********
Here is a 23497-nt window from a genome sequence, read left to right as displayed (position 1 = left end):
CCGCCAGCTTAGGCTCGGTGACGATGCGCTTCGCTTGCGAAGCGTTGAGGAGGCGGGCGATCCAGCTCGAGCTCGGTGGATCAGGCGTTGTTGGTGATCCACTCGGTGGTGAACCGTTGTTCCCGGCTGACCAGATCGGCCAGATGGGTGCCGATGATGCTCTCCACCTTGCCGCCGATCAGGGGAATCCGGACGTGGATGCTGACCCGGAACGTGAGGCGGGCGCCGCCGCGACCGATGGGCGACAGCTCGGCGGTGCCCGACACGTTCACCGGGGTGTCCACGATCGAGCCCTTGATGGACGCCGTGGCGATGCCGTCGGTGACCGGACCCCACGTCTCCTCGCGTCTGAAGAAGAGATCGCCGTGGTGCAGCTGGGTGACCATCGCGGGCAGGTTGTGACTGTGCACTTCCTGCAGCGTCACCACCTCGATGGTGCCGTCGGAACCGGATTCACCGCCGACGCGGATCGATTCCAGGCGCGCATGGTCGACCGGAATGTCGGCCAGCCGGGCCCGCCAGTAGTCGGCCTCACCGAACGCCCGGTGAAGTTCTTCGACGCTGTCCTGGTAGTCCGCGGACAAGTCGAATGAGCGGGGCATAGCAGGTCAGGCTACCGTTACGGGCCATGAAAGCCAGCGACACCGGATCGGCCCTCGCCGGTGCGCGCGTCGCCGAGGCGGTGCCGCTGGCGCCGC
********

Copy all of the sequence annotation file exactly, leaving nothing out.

Here is a 23497-nt window from a genome sequence, read left to right as displayed (position 1 = left end):
CCGCCAGCTTAGGCTCGGTGACGATGCGCTTCGCTTGCGAAGCGTTGAGGAGGCGGGCGATCCAGCTCGAGCTCGGTGGATCAGGCGTTGTTGGTGATCCACTCGGTGGTGAACCGTTGTTCCCGGCTGACCAGATCGGCCAGATGGGTGCCGATGATGCTCTCCACCTTGCCGCCGATCAGGGGAATCCGGACGTGGATGCTGACCCGGAACGTGAGGCGGGCGCCGCCGCGACCGATGGGCGACAGCTCGGCGGTGCCCGACACGTTCACCGGGGTGTCCACGATCGAGCCCTTGATGGACGCCGTGGCGATGCCGTCGGTGACCGGACCCCACGTCTCCTCGCGTCTGAAGAAGAGATCGCCGTGGTGCAGCTGGGTGACCATCGCGGGCAGGTTGTGACTGTGCACTTCCTGCAGCGTCACCACCTCGATGGTGCCGTCGGAACCGGATTCACCGCCGACGCGGATCGATTCCAGGCGCGCATGGTCGACCGGAATGTCGGCCAGCCGGGCCCGCCAGTAGTCGGCCTCACCGAACGCCCGGTGAAGTTCTTCGACGCTGTCCTGGTAGTCCGCGGACAAGTCGAATGAGCGGGGCATAGCAGGTCAGGCTACCGTTACGGGCCATGAAAGCCAGCGACACCGGATCGGCCCTCGCCGGTGCGCGCGTCGCCGAGGCGGTGCCGCTGGCGCCGC